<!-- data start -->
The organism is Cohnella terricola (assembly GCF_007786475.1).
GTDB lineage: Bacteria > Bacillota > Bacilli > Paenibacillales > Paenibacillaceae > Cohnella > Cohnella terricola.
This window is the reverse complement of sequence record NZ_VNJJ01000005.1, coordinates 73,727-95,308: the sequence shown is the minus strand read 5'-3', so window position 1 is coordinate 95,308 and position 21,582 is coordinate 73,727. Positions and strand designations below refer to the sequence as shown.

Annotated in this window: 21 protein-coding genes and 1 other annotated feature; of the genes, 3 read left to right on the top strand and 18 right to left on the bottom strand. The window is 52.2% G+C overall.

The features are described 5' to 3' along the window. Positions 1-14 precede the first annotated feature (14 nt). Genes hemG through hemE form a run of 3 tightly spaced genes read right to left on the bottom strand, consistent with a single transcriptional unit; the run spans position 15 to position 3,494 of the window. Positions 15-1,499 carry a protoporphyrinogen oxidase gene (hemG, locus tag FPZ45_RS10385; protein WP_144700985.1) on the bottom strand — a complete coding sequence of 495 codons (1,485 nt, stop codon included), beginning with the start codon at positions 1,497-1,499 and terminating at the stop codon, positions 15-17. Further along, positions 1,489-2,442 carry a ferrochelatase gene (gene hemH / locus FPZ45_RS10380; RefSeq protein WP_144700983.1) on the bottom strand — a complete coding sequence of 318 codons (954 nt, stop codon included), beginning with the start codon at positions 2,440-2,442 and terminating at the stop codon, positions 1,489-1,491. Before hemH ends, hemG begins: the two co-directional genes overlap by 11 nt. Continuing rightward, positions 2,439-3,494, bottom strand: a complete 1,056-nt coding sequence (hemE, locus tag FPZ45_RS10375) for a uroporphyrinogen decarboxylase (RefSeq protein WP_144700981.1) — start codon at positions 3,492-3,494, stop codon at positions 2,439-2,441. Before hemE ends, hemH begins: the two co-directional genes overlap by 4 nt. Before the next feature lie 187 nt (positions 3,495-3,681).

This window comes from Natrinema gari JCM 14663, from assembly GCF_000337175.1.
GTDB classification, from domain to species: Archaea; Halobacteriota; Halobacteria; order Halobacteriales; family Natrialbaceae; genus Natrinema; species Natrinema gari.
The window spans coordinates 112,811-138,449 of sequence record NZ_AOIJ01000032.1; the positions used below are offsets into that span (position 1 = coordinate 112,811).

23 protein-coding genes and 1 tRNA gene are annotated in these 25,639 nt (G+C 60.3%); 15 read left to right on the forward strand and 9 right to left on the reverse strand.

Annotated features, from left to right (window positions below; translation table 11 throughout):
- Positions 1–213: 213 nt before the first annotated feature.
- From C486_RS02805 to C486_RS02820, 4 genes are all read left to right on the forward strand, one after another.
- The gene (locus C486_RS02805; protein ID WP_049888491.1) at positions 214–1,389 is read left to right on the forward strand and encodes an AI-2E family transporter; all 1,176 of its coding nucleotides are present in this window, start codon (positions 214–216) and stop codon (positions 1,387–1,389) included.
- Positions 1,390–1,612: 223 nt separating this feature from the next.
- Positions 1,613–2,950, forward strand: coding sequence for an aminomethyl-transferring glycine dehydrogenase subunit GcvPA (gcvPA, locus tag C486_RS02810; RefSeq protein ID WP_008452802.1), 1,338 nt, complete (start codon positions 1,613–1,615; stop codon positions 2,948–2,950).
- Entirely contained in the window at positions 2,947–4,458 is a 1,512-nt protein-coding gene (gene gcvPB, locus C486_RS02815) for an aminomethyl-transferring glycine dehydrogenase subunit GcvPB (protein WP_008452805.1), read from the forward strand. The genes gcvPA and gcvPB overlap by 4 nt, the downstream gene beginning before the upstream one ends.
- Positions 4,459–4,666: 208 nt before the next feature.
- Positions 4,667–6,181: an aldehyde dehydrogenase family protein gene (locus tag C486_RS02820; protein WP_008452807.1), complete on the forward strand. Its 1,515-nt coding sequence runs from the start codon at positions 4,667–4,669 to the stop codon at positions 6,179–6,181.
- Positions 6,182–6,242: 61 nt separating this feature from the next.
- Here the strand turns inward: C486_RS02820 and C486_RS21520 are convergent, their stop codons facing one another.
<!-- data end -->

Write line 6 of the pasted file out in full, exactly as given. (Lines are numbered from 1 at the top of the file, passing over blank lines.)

This window comes from Natrinema gari JCM 14663, from assembly GCF_000337175.1.